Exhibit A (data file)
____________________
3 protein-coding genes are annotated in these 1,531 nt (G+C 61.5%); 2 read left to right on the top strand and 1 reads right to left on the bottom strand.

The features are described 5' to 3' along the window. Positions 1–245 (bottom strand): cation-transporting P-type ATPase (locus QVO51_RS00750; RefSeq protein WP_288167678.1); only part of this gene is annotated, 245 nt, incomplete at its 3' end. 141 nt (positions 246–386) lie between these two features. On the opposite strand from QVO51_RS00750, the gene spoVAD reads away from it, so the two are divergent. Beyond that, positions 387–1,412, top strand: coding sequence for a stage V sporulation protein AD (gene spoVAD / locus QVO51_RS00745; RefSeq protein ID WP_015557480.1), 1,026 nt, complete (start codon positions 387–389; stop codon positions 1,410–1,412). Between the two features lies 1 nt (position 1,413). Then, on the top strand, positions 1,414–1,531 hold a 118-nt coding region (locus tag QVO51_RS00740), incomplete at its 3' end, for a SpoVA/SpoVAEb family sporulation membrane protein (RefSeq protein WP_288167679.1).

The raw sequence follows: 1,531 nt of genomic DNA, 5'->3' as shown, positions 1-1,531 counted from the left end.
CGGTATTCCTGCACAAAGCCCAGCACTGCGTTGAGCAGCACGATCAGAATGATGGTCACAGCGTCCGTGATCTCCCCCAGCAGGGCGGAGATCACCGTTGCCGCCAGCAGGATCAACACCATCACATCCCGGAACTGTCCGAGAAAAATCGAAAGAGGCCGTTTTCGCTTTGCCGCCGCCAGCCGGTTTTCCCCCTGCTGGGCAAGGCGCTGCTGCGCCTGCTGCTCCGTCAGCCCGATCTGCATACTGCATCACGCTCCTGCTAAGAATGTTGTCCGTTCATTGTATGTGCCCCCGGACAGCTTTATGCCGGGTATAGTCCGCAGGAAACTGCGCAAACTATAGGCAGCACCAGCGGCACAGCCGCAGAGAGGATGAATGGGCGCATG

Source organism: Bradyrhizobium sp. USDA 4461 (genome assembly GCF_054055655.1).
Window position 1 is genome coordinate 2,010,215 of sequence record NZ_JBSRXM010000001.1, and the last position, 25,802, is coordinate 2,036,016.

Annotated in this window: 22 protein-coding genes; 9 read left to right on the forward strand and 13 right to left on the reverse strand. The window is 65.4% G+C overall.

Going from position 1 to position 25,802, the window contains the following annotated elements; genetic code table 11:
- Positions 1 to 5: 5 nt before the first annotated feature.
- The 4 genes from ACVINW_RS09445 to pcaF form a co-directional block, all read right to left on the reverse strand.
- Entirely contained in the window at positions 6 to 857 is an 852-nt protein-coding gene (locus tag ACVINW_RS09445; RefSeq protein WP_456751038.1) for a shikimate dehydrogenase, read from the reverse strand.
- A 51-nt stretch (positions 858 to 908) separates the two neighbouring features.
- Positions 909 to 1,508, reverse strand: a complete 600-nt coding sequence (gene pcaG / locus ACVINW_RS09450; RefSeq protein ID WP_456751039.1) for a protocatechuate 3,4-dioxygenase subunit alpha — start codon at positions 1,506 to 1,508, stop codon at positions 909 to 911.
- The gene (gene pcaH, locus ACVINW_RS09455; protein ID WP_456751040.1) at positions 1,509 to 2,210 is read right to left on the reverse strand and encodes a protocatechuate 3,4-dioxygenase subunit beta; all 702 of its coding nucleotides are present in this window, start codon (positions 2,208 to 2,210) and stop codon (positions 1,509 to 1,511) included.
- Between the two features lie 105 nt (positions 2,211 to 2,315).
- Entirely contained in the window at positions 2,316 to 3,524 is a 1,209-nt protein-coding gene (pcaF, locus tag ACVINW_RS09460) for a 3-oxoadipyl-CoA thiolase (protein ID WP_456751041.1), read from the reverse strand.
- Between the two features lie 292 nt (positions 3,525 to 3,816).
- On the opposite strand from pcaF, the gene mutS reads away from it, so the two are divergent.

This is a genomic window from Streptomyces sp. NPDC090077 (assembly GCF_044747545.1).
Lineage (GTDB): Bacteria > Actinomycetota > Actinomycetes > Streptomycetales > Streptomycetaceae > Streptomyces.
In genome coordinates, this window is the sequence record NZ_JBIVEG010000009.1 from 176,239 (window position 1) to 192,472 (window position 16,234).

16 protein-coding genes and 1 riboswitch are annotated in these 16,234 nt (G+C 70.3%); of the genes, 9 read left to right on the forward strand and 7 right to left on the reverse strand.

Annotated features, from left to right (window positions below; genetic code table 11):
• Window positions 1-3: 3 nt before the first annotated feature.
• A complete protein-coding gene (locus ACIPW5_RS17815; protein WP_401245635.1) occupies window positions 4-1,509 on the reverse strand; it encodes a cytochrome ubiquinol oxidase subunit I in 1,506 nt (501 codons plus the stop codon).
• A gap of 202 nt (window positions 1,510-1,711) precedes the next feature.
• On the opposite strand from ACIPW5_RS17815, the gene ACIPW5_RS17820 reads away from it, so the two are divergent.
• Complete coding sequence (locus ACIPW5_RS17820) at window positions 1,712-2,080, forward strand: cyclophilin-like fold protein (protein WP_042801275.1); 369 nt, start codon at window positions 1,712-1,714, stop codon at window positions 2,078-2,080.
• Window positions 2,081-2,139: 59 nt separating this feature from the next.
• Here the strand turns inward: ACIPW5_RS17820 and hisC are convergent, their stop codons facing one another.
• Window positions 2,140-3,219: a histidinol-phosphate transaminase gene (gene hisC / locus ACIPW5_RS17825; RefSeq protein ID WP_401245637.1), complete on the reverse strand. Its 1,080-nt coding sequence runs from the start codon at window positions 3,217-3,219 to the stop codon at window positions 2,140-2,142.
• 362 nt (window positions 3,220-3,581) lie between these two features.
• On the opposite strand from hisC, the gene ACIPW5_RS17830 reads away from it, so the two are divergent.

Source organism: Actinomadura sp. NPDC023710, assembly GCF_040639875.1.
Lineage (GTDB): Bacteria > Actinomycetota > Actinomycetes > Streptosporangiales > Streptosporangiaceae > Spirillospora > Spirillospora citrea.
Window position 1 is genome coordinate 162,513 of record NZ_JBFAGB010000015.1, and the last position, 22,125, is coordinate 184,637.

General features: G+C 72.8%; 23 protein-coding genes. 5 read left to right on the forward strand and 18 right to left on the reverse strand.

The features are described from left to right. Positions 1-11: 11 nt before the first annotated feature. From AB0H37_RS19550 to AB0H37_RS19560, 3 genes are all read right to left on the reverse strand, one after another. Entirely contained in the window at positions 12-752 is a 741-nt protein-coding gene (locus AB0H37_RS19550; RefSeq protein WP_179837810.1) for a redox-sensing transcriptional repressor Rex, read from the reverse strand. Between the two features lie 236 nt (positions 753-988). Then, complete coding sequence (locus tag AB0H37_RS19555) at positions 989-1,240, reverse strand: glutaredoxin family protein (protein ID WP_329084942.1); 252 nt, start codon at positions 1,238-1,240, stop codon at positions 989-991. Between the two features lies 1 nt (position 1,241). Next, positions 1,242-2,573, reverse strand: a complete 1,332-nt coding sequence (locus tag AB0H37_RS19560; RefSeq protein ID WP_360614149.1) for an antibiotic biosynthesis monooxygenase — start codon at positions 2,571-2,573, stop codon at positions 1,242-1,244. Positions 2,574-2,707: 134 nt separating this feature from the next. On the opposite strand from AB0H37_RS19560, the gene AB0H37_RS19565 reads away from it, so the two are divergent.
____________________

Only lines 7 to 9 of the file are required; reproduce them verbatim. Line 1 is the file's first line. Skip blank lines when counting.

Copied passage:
Annotated in this window: 22 protein-coding genes; 9 read left to right on the forward strand and 13 right to left on the reverse strand. The window is 65.4% G+C overall.

Going from position 1 to position 25,802, the window contains the following annotated elements; genetic code table 11:
- Positions 1 to 5: 5 nt before the first annotated feature.